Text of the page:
An occupational therapist (Matt Damon) and his wife (Kristen Wiig) fight global warming and shrinking resources by shrinking down to four inches tall in Alexander Payne's new absurdist comedy, in a rather different vein from his acclaimed works The Descendants and Sideways.

Wide Release


Pitch Perfect 3

Another entry in the fun series about cutthroat competition and female comradeship among a cappella singers arrives on the screen.

Wide Release



OPENING DEC 25


Molly's Game

Aaron Sorkin writes and directs this from-life drama about an Olympic skier, Molly Bloom (Jessica Chastain), who runs an ultra-high-stakes gambling ring for politicians, movie stars, and tycoons. When she's caught by the feds, her initially skeptical defense lawyer (Idris Elba) takes on the case.

Wide Release


Phantom Thread

Daniel Day-Lewis and his Protean face reteam with Paul Thomas Anderson for a drama set in refined British society in the 1950s. Day-Lewis is an aging couturier and inveterate bachelor who falls in love with Alma (Vicky Krieps), a young woman who excites him and inspires his work. But she has something that unnerves him: a will of her own. This is said to be Day-Lewis's final film.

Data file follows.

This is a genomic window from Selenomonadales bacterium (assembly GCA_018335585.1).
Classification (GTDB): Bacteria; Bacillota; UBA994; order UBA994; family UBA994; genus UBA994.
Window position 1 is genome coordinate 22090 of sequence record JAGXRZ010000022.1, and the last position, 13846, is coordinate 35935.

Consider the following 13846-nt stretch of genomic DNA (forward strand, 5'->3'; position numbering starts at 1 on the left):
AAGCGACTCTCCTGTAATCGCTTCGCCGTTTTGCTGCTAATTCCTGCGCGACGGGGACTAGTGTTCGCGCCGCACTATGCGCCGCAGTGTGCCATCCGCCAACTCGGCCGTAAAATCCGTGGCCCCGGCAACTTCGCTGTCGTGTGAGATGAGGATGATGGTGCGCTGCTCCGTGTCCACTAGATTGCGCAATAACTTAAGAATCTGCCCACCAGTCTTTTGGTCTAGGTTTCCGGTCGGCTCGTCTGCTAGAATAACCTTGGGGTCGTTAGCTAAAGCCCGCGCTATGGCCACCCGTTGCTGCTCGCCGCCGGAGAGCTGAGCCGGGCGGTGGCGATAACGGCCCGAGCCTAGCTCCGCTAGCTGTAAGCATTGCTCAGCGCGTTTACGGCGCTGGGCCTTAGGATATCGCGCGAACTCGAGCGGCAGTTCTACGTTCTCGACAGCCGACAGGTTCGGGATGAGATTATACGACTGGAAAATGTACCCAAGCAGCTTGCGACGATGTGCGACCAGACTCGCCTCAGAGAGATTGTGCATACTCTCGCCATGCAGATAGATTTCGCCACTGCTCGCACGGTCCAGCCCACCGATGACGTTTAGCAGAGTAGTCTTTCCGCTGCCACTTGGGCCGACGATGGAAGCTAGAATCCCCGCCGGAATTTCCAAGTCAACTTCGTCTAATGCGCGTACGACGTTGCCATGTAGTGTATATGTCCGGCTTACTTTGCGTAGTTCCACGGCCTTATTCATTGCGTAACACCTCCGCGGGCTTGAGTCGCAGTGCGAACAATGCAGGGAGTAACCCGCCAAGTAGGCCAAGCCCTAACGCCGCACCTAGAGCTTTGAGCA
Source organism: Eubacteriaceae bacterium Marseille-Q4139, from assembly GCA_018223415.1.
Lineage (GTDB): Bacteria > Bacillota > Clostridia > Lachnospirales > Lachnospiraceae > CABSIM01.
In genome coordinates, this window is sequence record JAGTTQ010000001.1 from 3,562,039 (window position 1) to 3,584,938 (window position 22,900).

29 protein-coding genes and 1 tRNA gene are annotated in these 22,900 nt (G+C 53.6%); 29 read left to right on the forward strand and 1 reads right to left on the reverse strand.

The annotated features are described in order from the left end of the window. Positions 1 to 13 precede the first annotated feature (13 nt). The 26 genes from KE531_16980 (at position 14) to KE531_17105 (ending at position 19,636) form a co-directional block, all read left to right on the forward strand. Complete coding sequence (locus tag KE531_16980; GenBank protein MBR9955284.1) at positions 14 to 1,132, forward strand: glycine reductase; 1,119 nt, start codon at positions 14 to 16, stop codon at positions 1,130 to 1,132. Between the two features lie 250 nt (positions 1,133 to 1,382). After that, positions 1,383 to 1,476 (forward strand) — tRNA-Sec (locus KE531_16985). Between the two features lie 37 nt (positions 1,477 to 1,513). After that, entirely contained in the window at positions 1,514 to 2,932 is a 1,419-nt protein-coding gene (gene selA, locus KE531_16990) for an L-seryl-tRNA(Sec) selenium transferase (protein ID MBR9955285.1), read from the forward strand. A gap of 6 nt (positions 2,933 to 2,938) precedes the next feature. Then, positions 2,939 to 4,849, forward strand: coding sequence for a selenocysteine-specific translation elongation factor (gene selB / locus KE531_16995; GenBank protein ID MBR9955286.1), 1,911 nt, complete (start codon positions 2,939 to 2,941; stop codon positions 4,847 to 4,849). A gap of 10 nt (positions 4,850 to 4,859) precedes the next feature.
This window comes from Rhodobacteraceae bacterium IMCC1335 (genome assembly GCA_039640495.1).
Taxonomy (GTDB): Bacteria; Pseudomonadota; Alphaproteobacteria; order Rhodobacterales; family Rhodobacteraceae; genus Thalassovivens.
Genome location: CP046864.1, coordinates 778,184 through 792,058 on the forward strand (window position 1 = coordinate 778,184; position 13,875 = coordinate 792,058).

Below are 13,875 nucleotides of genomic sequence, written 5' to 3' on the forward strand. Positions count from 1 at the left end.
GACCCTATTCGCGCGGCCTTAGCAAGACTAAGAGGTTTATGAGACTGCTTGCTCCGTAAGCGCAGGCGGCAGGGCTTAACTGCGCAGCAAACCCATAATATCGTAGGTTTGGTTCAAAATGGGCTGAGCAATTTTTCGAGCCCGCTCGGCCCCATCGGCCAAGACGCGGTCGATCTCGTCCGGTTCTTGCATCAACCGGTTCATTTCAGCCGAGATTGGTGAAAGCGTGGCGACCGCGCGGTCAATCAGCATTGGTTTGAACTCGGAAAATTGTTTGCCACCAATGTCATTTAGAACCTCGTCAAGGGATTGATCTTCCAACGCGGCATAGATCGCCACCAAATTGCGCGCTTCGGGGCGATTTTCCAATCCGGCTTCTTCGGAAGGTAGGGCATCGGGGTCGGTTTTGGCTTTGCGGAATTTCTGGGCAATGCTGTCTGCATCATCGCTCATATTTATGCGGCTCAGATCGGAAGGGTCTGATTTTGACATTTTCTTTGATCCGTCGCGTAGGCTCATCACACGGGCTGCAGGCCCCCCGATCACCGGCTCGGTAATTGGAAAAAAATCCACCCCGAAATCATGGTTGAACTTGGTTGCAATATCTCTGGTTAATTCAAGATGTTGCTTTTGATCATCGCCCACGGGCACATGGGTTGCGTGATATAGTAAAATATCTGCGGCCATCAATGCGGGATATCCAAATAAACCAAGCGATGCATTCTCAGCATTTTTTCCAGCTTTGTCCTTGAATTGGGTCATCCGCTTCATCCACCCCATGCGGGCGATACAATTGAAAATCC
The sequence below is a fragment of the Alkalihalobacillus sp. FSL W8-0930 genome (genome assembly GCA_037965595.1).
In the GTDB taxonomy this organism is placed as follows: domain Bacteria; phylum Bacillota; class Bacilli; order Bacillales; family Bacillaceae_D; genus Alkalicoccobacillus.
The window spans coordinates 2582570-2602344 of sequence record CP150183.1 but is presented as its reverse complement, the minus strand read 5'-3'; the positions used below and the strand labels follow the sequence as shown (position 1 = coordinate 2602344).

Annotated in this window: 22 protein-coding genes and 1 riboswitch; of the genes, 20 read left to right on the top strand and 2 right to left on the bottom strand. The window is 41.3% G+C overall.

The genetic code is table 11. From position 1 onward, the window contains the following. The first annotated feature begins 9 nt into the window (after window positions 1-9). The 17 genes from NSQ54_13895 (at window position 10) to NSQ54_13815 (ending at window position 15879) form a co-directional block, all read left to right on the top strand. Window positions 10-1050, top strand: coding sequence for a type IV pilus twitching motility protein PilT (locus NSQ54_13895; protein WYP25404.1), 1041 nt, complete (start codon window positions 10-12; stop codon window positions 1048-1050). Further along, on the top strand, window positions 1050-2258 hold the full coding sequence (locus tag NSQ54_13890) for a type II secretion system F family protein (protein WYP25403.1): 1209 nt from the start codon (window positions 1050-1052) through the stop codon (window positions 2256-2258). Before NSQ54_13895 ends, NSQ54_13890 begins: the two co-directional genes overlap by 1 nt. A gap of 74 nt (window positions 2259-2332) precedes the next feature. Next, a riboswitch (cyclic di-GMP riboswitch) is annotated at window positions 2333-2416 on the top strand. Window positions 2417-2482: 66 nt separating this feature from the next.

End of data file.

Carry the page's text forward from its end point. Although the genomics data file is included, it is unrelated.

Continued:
Wide Release



DEC 26–30


Princess Mononoke

As anyone who's seen a Hayao Miyazaki film will attest, the story you follow is secondary to the sights you behold. The craggy reality of his twisting tree trunks capped with windblown tufts of leaves; the weighty presence of the rocks, whether rough or slicked smooth by water; the breathtaking vividness of light when the clouds part; the crouched expectancy of animals at rest—all of these are rendered as gorgeously as any animation I've ever seen, and in fact make a better plea for ecological sanity than the sometimes heavy-handed script. BRUCE REID

Central Cinema



DEC 28


Rocky Horror Picture Show: Holiday Edition

How does a new generation of fighters for trans rights inherit Dr. Frank N. Furter of Transsexual, Transylvania (played by Tim Curry), in this campy 1975 horror musical? This edition offers a live shadowcast by the Vicarious Theatre Company.